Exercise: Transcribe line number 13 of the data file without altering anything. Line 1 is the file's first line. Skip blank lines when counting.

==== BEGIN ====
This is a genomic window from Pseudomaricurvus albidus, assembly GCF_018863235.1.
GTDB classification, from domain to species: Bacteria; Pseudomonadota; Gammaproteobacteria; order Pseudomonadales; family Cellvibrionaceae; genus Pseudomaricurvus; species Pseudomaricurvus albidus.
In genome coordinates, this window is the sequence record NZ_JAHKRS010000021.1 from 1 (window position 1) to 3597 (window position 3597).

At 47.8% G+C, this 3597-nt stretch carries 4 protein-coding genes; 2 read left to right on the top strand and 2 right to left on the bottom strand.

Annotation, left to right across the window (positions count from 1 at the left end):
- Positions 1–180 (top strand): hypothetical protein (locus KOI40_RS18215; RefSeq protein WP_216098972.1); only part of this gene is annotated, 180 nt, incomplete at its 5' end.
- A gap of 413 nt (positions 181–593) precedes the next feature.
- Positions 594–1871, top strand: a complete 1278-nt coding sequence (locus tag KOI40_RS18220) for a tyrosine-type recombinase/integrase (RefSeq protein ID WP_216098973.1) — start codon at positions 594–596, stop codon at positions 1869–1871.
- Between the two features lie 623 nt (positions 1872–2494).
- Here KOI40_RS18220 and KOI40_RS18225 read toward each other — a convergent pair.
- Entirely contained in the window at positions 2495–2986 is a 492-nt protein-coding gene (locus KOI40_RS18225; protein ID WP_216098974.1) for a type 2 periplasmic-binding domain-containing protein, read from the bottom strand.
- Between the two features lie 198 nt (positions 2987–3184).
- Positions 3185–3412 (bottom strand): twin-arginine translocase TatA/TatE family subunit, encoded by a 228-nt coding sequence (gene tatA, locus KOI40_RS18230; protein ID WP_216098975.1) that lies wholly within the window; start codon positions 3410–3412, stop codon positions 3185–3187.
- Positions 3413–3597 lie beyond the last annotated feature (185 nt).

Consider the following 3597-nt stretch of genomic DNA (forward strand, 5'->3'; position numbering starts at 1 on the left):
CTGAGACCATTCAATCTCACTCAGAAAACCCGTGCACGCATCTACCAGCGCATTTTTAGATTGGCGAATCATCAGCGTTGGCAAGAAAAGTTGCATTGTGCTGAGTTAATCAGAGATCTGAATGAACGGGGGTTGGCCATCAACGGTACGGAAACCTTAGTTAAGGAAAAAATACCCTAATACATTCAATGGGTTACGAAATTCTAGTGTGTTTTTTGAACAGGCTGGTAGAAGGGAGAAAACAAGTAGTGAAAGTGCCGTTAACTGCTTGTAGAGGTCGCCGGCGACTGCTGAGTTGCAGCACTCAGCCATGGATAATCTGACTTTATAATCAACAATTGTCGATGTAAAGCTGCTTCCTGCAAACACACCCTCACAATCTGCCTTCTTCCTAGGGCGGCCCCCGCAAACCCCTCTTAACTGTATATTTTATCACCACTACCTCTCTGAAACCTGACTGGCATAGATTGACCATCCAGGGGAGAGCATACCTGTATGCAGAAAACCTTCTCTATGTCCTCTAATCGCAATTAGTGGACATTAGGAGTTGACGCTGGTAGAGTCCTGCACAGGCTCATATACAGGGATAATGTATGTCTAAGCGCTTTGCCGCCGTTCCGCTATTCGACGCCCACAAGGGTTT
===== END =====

- Positions 3185–3412 (bottom strand): twin-arginine translocase TatA/TatE family subunit, encoded by a 228-nt coding sequence (gene tatA, locus KOI40_RS18230; protein ID WP_216098975.1) that lies wholly within the window; start codon positions 3410–3412, stop codon positions 3185–3187.